This silence is ambiguous. Does it mean an absence – there are hardly any women writing? Is it due to suppression – women lack confidence and opportunities to develop their writing? Is it a result of oppression – women are discriminated against in terms of what is taken seriously and which material matters? Or is it a passive resistance by those who find the language so steeped in gender-biased values as to be alien and inadequate to express their meaning?

What the collection did was bring the voices and imagination of women front and centre and provide them with a platform for their shared experiences that had previously not existed.

The themes of female entrapment, identity, abuse, power, motherhood and self-awareness and self-actualisation found in these works are also found in the recent anthologies published which suggests that the voices of women still need to be heard to provide a full and deep knowledge of a culture and place. The Troubles also featured heavily as a theme in The Female Line and gave a different perspective on the much talked about and written about conflict.

Some of the writers included in the original anthology have gone on to great successes, writers like Marie Jones, Medbh McGuckian and Jennifer Johnston. Some were revived by their inclusion, like Janet McNeill, whose books had largely been out of print until the 1980s. Some no longer write.


Others deserve to be read more and with this in mind, The Female Line, long out of print and hard to get second hand, has been republished as an ebook by Herself Press. It is available to download from all major online booksellers and is well worth checking out.

At the recent launch for the republication of the collection, it was announced that a new book, Female Lines: New Writing by Women from Northern Ireland will be published by New Island in autumn 2017, bringing the focus to a new generation of women writers from Northern Ireland.

Contributers to The Female Line are:

Fiona Barr, Mary Beckett, Evelyn Berman, Shirley Bork, Geraldine Bradley, Francine Cunningham, Anne Devlin, Polly Devlin, Dorothy Gharbaoui, Ann W. Cleave, Christine Hammond, Ruth Hooley, Anne Jago, Maura Johnston, Jennifer Johnston, Marie Jones, Eileen Kelly, Jan Kennedy, Kate Madden, Stella Mahon, Patricia Mallon, Sandra Marshall, Frances McEnaney, Mary McGowan, Medbh, McGuckian, Jill McKenna, Blanaid McKinney, Janet McNeill, Elizabeth Miller, Frances Molloy, Sheila Mulvenna, Brenda Murphy, Anne Noble, Christina Reid, Geraldine Reid, Anne-Marie Reilly, Delia Rimington, Bernadette Ross, Carol Scanlon, Janet Shepperson, Laura Shier, Anne Strain, Anne Tannahill, Mary Twomey, Una Woods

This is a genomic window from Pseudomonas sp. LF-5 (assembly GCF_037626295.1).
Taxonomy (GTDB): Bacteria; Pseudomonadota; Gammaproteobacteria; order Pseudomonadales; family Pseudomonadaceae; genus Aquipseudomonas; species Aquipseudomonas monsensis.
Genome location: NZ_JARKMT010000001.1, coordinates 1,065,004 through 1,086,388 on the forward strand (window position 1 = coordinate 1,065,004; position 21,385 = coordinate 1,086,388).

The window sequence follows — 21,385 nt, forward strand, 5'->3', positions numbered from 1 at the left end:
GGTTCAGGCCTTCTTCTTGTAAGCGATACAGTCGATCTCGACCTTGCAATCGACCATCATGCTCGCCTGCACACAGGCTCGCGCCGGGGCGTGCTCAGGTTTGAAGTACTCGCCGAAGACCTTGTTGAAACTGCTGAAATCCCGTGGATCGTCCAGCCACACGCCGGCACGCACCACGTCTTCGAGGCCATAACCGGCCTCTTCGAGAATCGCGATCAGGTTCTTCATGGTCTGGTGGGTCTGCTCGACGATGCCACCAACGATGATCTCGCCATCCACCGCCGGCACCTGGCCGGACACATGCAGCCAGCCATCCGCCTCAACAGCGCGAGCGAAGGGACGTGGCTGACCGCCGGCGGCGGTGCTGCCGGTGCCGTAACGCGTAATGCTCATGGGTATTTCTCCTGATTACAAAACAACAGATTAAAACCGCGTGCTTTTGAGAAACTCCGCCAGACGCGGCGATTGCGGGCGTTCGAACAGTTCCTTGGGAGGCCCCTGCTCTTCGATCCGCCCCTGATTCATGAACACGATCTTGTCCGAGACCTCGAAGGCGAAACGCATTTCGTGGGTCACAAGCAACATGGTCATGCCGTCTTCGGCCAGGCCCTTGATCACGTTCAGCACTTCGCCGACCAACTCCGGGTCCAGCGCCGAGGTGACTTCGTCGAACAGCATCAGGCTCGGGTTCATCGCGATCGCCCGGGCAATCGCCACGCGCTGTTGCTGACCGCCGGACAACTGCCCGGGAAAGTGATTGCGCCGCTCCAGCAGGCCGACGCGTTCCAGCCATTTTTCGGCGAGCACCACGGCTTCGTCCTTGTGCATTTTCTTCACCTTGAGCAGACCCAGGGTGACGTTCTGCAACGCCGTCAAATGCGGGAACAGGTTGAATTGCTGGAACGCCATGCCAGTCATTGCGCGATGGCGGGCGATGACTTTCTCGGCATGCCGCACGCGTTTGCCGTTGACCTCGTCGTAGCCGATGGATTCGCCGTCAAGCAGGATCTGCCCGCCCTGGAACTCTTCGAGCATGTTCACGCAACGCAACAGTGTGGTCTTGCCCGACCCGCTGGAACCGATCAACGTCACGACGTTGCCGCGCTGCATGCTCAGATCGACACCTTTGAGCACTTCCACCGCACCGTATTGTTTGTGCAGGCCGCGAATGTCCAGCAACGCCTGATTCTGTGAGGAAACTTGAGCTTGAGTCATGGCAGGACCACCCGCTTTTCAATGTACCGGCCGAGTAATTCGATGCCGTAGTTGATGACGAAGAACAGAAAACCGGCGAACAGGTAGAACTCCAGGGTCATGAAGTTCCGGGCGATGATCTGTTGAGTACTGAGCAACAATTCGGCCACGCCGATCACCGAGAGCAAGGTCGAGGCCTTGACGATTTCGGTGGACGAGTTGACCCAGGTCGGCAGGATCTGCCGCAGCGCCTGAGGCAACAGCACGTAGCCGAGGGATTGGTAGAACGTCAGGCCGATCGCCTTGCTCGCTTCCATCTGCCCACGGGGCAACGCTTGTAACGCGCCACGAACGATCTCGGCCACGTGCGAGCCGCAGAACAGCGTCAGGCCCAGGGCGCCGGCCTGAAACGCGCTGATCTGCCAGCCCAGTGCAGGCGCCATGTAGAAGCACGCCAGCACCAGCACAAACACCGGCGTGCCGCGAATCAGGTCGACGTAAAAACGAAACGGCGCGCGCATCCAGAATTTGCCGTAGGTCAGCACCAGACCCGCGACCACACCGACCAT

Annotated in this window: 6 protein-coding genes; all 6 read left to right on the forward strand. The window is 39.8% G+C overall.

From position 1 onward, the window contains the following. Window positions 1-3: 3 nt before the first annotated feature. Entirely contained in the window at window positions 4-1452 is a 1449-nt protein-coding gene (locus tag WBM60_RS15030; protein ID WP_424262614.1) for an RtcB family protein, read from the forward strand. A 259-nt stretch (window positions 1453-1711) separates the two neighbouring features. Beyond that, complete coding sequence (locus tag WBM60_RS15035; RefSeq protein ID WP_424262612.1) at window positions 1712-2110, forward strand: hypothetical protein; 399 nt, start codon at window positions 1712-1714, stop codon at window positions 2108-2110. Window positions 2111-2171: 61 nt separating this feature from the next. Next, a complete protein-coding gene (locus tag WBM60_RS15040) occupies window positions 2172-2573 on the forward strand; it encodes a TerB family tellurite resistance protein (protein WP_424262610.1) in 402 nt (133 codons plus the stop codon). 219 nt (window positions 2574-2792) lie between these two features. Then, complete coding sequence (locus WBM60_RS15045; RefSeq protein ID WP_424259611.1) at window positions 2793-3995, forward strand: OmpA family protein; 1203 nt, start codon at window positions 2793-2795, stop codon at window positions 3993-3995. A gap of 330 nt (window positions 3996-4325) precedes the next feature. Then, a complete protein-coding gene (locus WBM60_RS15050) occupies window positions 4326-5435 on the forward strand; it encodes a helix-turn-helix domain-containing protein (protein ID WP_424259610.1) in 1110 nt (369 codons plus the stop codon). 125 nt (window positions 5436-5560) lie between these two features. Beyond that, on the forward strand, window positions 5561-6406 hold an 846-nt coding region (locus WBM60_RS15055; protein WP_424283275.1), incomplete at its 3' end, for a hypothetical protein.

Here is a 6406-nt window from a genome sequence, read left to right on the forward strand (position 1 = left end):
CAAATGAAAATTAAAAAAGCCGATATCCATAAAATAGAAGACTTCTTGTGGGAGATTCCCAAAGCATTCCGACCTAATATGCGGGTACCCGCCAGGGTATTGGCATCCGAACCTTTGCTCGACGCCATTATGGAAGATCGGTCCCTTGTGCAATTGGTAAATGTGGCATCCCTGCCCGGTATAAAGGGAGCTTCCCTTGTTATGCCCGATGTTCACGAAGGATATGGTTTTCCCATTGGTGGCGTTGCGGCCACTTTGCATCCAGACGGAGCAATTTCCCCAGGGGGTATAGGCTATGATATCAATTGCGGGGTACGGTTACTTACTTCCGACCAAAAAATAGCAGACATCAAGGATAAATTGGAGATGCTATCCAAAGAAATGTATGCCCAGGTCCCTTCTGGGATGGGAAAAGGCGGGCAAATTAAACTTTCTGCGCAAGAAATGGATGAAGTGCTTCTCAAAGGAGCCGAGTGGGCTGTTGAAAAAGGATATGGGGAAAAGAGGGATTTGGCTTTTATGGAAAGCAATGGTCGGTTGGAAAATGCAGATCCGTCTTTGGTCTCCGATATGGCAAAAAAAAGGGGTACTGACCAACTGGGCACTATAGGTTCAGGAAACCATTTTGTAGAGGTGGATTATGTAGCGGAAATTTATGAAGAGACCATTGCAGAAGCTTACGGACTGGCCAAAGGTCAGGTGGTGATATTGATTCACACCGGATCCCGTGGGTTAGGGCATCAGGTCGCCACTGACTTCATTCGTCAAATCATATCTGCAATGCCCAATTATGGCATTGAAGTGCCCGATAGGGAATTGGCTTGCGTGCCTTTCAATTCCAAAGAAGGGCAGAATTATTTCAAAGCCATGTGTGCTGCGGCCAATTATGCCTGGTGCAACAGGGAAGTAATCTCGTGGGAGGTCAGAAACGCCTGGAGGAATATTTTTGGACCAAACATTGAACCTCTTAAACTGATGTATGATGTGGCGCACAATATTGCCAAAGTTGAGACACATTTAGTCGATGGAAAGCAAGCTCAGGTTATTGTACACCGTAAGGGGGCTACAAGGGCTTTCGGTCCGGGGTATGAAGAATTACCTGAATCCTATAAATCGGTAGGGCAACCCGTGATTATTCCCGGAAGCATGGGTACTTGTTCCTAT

The Moon Mother | Medbh McGuckian

Twice-lost colonial, making inroads

On my sleep, till I go round with the

Machinery, however can I trust

Your jagged growing, the gender you assume

On a given day? Unmothered by

This extra weight, and jealous of

Your wiriness, I polish the same

Place on the table over and over,

Not regretful of the huts where

The bloodless, blanched gardenia

Stains around the edge when it’s touched,

But forming messages to wrap

The braided moon in her dwindling,

Deflowered self-possessed, aware

Exactly when the floor would act that way



No 597 Good Behaviour by Molly Keane and a Giveaway!


Good Behaviour was Molly Keane’s first book written under her own name despite having published many of her novels as MJ Farrell. She was almost 80 years old when she published the book in 1981 and it’s interesting to wonder why she waited so long to write as herself. Her friend, and editor, Diana Athill speaking to The Guardian had a clear idea.

 With Good Behaviour it was instantly clear to me that she ought to step forth as herself, and her own hesitation about it was very slight. Molly was essentially modest, but like all good writers she knew deep down that she was good. I think the shape her modesty took was simply not feeling that being a very good writer was all that important.

To say that Molly Keane is a good writer is an understatement and to say that Good Behaviour is a good book does it a great disservice. Good Behaviour is a great book, at turns funny and heartbreaking, with a searing dark humour, a keen satirical eye and a warm beating heart.

The novel is one long cri de coeur of Aroon St Charles, daughter and resident of the ‘big house’ Temple Alice, where she lives with her distant parents, beloved brother and assorted servants and where the only thing frowned upon is not adhering to the rules of good behaviour. Discretion is valued above all else in Aroon’s world, it is always necessary to do the right thing.

The book opens with what could be seen as a murder. Or a hastened death as Aroon’s mother passes away following an unfortunate encounter with a rabbit mousse. Aroon’s response to her mother’s death is what her response to all the tragedy in her life has been. She reverts to good behaviour.

I had time to consider how the punctual observance of the usual importances is the only way to behave at such times as these. And I do know how to behave –believe me, because I know. I have always known. All my life so far have done everything for the best reasons and the most unselfish motives. I have lived for the people dearest to me, and I am at a loss to know what their lives have been at times so perplexingly unhappy.

As Aroon, now 57, looks back on her life, her relationships and what has brought her to this point, Keane does something incredibly clever. Not only is Aroon an unreliable narrator, that is without doubt, but Keane allows her to tell the reader her story without Aroon ever understanding it herself. She is not trying to mislead us, it is she herself who is misled. Keane creates a scenario whereby reader and author are complicit and Aroon remains entirely in the dark.

Aroon adores her brother Hubert and falls in love with his friend Richard. It is clear to all that Hubert and Richard are the ones who are in love and they use Aroon to hide their secret. Aroon remains oblivious to the painful end, and following an unsatisfactory moment in bed with Richard, she falls back on what she knows best.